Islamic microcredit and poverty alleviation in the Muslim World: Prospects and challenges

Murtada Mirghani, Mubarak Mohammed, Abul Bashar Bhuiyan, Chamhuri Siwar

Research output: Contribution to journalArticle

3 Citations (Scopus)

Abstract

Poverty is the central problem to sustainable human development. While Islamic microfinance has been recognized as the best-fit alternative to conventional Microcredit which promises the same benefits based on Shariah. As the Islam provides the complete code of life, the religion covers poverty reduction as one of the premier agendas. Islam considers that poverty induces other indecent acts; therefore, poverty should be treated with much care. However, the Shari'ah encourages savings and investment rather than excessive consumer debt. Some of the most significant obstacles facing Islamic Micro Finance (IMFIs) lie in the rising costs, where the needs for implementation and follow-up to the field are greater than in conventional finance; poor awareness of systems and methods of Islamic finance among the target audience; and the execution of Islamic finance by certain authorities without having adequate knowledge in it, leading to wrong practices and loss of public confidence in Islamic finance. In addition to this, there is a scarcity of skilled personnel in the field of Islamic finance due to the lack of interest among academics in the Islamic finance in the Middle East region. Despite the prospects for microfinance, there are a number of specific challenges facing this industry under the Islamic financial systems, some of which include: There is an urgent need to build bridges between the religious institutions and the microfinance sector; the concept that there is a lack of convergence between the parties in terms of objectives; The challenge is to recognize the common grounds in human development, which will bring together these two parties; One of the challenges in addressing the sceptical perception prevalent among Muslim consumers, especially in the South Asian region, is about whether or not these products comply with the Shari'ah rules; and finally The Islamic finance industry needs to adapt and modify the range of products and operating models that are not used in accordance with the fundamental rules of Shari'ah in order to meet the needs of the poor.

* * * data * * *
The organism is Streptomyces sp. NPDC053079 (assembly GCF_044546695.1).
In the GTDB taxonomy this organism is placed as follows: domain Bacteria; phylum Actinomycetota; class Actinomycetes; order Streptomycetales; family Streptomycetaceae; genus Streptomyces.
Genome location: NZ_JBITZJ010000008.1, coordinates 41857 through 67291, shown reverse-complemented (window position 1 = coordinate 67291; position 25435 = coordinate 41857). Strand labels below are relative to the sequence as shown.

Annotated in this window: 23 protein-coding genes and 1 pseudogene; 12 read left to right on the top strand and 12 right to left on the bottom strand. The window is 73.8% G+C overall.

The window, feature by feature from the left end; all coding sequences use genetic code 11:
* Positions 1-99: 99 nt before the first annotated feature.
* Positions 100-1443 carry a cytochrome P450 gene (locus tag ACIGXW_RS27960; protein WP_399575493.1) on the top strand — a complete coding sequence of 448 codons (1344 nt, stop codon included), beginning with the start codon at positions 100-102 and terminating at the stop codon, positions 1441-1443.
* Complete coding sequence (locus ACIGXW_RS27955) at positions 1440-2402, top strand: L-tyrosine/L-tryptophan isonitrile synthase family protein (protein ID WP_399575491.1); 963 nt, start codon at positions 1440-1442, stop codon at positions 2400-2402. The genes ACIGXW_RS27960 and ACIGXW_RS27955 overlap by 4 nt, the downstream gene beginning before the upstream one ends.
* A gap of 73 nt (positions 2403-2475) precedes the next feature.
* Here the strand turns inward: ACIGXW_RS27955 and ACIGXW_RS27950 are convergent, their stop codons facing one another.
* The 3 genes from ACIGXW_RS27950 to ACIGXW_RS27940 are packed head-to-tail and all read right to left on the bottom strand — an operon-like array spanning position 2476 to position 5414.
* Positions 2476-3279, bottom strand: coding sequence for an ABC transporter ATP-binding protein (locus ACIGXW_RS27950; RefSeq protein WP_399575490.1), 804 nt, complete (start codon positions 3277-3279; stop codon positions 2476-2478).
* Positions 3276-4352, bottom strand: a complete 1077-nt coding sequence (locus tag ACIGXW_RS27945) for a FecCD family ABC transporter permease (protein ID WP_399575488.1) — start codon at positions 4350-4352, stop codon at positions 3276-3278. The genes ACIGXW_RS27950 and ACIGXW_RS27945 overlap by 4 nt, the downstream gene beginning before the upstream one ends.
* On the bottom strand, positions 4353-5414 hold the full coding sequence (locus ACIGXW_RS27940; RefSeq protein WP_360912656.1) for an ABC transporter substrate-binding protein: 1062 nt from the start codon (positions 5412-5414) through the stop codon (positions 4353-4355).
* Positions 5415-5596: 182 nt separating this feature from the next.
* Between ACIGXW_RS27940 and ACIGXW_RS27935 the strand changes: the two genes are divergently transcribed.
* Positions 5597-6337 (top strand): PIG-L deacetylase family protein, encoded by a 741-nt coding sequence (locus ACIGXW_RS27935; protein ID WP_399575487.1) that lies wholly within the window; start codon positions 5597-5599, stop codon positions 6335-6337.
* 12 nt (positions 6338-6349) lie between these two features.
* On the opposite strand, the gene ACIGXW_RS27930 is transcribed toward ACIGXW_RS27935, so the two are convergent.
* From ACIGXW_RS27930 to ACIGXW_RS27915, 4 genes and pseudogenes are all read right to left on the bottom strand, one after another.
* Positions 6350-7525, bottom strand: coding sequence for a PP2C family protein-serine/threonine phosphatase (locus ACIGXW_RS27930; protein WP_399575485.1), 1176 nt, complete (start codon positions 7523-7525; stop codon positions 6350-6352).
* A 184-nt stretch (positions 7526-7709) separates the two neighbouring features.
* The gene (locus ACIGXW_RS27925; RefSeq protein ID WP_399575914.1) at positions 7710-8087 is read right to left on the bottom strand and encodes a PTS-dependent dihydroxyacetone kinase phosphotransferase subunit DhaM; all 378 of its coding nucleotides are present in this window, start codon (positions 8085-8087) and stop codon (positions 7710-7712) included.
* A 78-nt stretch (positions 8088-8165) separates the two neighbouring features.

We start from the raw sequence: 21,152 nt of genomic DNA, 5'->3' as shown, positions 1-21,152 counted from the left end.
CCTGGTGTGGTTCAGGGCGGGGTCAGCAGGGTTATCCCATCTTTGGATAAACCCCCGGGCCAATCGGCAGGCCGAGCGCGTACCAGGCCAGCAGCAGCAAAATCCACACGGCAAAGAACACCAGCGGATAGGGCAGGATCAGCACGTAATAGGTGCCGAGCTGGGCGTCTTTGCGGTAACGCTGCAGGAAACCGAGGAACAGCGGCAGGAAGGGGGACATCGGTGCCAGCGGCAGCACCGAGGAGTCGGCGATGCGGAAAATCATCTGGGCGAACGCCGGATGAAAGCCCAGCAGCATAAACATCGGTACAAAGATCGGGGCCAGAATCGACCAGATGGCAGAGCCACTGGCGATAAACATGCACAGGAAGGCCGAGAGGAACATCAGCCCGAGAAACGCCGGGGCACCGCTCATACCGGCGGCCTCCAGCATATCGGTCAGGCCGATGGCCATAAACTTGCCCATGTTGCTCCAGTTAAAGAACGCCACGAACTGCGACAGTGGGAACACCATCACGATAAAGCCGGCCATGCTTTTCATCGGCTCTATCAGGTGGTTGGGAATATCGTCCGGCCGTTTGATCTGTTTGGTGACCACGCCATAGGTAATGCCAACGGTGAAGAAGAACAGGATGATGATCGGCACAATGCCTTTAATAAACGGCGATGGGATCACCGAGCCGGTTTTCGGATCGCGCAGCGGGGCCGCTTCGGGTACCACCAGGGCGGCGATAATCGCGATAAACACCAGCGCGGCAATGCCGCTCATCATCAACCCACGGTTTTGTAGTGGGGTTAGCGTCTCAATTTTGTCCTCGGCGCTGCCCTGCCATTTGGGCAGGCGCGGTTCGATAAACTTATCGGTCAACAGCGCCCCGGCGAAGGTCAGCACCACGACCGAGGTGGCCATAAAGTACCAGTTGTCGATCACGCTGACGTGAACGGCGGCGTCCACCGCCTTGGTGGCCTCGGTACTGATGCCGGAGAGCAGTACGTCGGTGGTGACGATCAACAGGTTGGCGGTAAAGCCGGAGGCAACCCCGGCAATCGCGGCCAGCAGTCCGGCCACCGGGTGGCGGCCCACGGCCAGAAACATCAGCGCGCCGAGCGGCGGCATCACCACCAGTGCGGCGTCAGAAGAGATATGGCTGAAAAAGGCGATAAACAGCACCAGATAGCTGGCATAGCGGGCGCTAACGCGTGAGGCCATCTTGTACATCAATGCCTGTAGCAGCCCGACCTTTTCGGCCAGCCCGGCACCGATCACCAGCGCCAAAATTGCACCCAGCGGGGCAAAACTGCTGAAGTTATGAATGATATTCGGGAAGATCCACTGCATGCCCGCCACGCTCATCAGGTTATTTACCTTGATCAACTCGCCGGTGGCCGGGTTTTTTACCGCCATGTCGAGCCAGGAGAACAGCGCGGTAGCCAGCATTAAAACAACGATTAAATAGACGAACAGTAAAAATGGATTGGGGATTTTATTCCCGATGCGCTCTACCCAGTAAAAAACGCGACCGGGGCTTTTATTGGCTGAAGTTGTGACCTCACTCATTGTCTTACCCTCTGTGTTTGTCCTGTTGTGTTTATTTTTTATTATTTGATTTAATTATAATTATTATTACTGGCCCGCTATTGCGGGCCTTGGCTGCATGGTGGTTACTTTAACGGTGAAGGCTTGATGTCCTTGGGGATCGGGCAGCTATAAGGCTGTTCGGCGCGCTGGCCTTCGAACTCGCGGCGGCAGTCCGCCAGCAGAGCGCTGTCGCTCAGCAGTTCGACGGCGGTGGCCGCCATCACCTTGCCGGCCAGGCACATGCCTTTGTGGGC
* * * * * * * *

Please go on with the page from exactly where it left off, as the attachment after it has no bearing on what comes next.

Original languageEnglish
Pages (from-to)620-626
Number of pages7
JournalAustralian Journal of Basic and Applied Sciences
Volume5
Issue number9
Publication statusPublished - Sep 2011

Fingerprint

Muslims
Poverty alleviation
Microcredit
Islamic finance
Microfinance
Poverty
Human development
Industry
Islam
Authority
Consumer debt
Middle East
Poverty reduction
Costs
Scarcity
Agenda
Personnel
Confidence
Financial system
Savings

Keywords

  • Islamic Microfinance
  • Microfinance
  • Poverty
  • Shari'ah and IMFIs

ASJC Scopus subject areas

  • General

Cite this

Islamic microcredit and poverty alleviation in the Muslim World : Prospects and challenges. / Mirghani, Murtada; Mohammed, Mubarak; Bhuiyan, Abul Bashar; Siwar, Chamhuri.

In: Australian Journal of Basic and Applied Sciences, Vol. 5, No. 9, 09.2011, p. 620-626.

Research output: Contribution to journalArticle

Mirghani, Murtada ; Mohammed, Mubarak ; Bhuiyan, Abul Bashar ; Siwar, Chamhuri. / Islamic microcredit and poverty alleviation in the Muslim World : Prospects and challenges. In: Australian Journal of Basic and Applied Sciences. 2011 ; Vol. 5, No. 9. pp. 620-626.
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